World Baseball Classic concludes

The World Baseball Classic has come to an end, with Japan winning their third title.

Photo Provided by New York Times

The World Baseball Classic has come to an end, with Japan winning their third title.

Lathan Pearce, Staff Writer

The World Baseball Classic (WBC) ended with an intense 3-2 match, with Japan beating the United States, taking their third WBC win. The U.S. would have become the only other nation with multiple wins if they had pulled off the victory.

America had a difficult path to the finals. The  U.S. faced Venezuela in the quarterfinals on March 18 and narrowly defeated them in an offensive battle, ending 9-7. It was a close match, with the U.S. trailing Venezuela into the top of the eighth inning, until Trea Turner, the Philadelphia Phillies shortstop, hit a grand slam netting the Americans four runs to put themselves up two points. The U.S. never looked back from there, preventing Venezuela to score any more runs.

“Individually, I think this is probably the biggest hit that I’ve had,” Turner said.

In the semifinals the U.S. took on Cuba; however, it was a more lopsided than the quarter final. The U.S. won 14-2, with Turner’s two home runs leading the way. The United States had an injury in this game, with Cardinals third baseman Nolan Arendo suffering a hand injury after a ball slammed into his hand. He was subbed out for Bobby Witt Jr. in the bottom of the fifth inning. Arendo’s X-rays after the match came back negative, which was a huge relief for the team.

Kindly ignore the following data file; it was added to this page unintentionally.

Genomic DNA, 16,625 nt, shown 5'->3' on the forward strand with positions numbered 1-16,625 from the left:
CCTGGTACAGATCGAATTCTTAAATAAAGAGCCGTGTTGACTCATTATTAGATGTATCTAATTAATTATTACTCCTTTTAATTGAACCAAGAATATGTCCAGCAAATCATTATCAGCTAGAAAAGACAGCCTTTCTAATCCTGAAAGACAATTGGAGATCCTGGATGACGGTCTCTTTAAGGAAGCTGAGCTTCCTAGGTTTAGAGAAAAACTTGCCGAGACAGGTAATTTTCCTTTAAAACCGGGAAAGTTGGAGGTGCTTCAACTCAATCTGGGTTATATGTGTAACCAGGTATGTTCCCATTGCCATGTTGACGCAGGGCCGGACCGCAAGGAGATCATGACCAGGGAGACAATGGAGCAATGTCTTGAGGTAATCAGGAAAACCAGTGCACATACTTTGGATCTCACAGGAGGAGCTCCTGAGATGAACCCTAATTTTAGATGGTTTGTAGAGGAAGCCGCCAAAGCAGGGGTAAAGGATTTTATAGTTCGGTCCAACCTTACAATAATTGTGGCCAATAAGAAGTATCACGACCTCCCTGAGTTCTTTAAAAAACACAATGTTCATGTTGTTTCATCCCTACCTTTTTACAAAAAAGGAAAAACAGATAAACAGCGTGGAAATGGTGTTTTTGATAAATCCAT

“He feels good. Everything came back great; glad he’s okay,” Cardinals manager Oliver Marmol said. 

This win led the U.S. team into the WBC finals against Japan. Japan is led by one of the greatest-hitting pitchers of all time, Shohei Ohtani. The game went back and forth with the U.S. taking an early 1-0 lead after Turner hit a solo shot home run in the top of the second. Japan then tied the match up 1-1 after infielder Munetaka Murakami hit a one run homer in the bottom of the second inning. 

After a home run by Japanese infielder Kazuma Okamoto in the bottom of the fourth that scored two runs, Japan took the 3-1 lead. The U.S. brought it back to 3-2 after a solo home run by Phillies left fielder Kyle Schwarber in the top of the eighth inning.  

America’s last chance to take home their second WBC trophy came down to the top of the ninth, where Ohtani pitched to his MLB teammate on the Los Angeles Angels, Mike Trout. This moment was legendary, with two of the greatest ever pinned against one another to decide the champion. The final pitch came on a full count, where Ohtani threw a nasty slider that left Trout swinging a miss. 

“It was the greatest situation facing the greatest hitter,” Ohtani said. “I’ve seen Japan winning, and I just wanted to be a part of it.”

 The U.S. came just two runs away from their second WBC championship. The next tournament will be in 2026, giving the U.S. another shot to join Japan in being the only two nations to have multiple titles. 

Contact Lathan Pearce at [email protected]